Comparing Farmed-Raised Fish To Wild-Caught
Eating fish is an often-heard recommendation for a healthy diet. You've probably heard that fish, especially salmon, is rich in omega-3's an essential fatty acid. Are all fish created equal? We discuss the differences between farmed and wild-caught fish.
By Megan Burke, Maureen Cavanaugh
These Days | Thursday, November 12, 2009
Green Chefs, Blue Ocean
A comprehensive, interactive online sustainable seafood training program and resource center.
Monterey Bay Aquarium, Seafood Watch
MAUREEN CAVANAUGH (Host): I'm Maureen Cavanaugh. You're listening to These Days on KPBS. As more people become vegetarians, even greater numbers of people become ‘almost’ vegetarians, people who say they no longer eat red meat or chicken but limit the meat in their diet to fish. They’re called pescatarians. Even the rest of us are often urged by nutritionists to eat less beef and more fish because of its health benefits. But as the KPBS series “Food” continues, we learn it's not as easy to get away from the cow as you might think. Reporter Joanne Faryon is here to explain as her investigation into the food we eat goes underwater to examine the fish we eat. Welcome, Joanne.
JOANNE FARYON (KPBS Reporter): Hi, Maureen.
CAVANAUGH: And I’d like to introduce my other guests. Andrew Spurgin is head chef of Waters Fine Catering, and co-founder of the group Passionfish, which is dedicated to sustainable fishing and fish harvesting. Andrew, welcome. Thanks for coming in.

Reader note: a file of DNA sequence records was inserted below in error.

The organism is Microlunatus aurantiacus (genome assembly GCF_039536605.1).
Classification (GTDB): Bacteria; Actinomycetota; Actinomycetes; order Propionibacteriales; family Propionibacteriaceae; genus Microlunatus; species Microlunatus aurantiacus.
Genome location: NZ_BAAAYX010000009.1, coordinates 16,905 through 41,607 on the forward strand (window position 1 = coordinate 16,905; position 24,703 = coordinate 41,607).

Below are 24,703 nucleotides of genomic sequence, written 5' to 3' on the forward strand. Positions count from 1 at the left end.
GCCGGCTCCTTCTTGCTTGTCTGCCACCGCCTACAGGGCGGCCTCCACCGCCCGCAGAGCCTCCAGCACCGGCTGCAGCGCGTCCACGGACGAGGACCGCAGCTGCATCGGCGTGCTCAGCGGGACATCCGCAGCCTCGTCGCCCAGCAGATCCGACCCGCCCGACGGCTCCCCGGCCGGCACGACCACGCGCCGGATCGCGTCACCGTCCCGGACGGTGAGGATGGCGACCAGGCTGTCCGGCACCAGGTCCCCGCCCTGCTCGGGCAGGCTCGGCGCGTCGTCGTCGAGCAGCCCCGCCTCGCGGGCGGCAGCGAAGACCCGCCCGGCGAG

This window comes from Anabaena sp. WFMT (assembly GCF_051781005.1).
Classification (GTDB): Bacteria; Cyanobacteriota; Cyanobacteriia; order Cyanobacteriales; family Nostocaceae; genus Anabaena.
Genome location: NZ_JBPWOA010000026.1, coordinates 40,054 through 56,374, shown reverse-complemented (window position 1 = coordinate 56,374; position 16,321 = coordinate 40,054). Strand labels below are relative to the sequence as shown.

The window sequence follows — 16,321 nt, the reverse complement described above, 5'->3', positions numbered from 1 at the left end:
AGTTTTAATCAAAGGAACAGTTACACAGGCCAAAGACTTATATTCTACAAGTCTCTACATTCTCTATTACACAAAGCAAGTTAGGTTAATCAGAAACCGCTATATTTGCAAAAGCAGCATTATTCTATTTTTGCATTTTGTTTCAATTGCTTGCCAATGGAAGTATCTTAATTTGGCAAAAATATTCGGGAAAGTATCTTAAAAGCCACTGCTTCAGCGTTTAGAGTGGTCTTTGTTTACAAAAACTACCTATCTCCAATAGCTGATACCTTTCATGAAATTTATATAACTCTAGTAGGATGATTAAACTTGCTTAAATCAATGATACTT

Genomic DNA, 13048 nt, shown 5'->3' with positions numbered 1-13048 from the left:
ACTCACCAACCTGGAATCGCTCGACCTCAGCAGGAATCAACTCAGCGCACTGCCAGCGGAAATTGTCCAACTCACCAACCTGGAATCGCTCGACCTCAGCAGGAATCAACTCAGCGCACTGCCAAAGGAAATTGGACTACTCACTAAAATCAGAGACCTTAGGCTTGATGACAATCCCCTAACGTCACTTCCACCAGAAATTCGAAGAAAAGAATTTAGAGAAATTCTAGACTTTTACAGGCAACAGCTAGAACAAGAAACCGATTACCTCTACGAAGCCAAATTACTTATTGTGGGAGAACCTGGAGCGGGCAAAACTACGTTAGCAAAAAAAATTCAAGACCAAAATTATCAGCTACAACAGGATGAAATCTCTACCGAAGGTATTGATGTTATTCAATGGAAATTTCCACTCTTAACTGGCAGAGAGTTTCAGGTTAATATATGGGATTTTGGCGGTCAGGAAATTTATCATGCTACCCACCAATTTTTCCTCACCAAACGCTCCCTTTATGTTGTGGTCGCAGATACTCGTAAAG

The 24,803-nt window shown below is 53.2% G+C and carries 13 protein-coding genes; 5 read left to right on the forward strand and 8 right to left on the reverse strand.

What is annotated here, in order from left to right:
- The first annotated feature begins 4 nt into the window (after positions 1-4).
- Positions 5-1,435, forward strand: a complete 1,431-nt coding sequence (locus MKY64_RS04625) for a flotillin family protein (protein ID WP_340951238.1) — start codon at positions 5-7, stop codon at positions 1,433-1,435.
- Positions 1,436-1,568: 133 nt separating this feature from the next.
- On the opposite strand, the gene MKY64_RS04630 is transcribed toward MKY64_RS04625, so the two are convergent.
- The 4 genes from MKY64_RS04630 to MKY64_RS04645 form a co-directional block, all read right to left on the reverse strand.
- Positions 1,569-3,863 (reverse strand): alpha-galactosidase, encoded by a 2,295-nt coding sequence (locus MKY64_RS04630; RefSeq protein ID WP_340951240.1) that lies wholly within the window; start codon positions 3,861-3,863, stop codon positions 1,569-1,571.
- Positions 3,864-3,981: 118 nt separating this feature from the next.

ANDREW SPURGIN (Head Chef, Waters Fine Catering): My pleasure. Thank you.
CAVANAUGH: And Don Kent is Senior Research Biologist, Hubbs-Sea World Research Institute. Don, welcome.
DON KENT (President and Senior Research Biologist, Hubbs-Sea World Research Institute): Good morning. Thank you for having me.
CAVANAUGH: And we invite our listeners to join the conversation. If you have a question about the fish you’re buying for dinner or a comment, how fish are farmed and raised, give us a call, 1-888-895-5727, that’s 1-888-895-KPBS. Joanne, let me start with you. What did you want to know when you started researching “The Fish We Eat?”
FARYON: Well, first we learned that it is an increasing part of our diet. The average American eats about 70 pounds of fish per year. Half of that fish is actually farmed fish and 80% of that farmed fish is imported. So we really wanted to know when I’m buying farmed fish, particularly salmon because salmon is one of the species that we consume most of, you know, what’s the difference really between farmed and wild? Is it as healthy? And, in particular, what about omega-3s because we hear a lot about omega-3 and that’s the healthy fat in salmon. Wendy Fry, one of our producers on this series spent a lot of time reading—really, it’s a debate—reading the one side and the other side. You have the people on the side of farmed salmon saying, no, you know, you get a lot of healthy omega-3s out of this, and then you have the other argument, no, it’s not the same nutritionally. Ultimately, it comes down to what are we feeding our farmed fish? That really can affect the nutrition.
[Use link above to continue reading]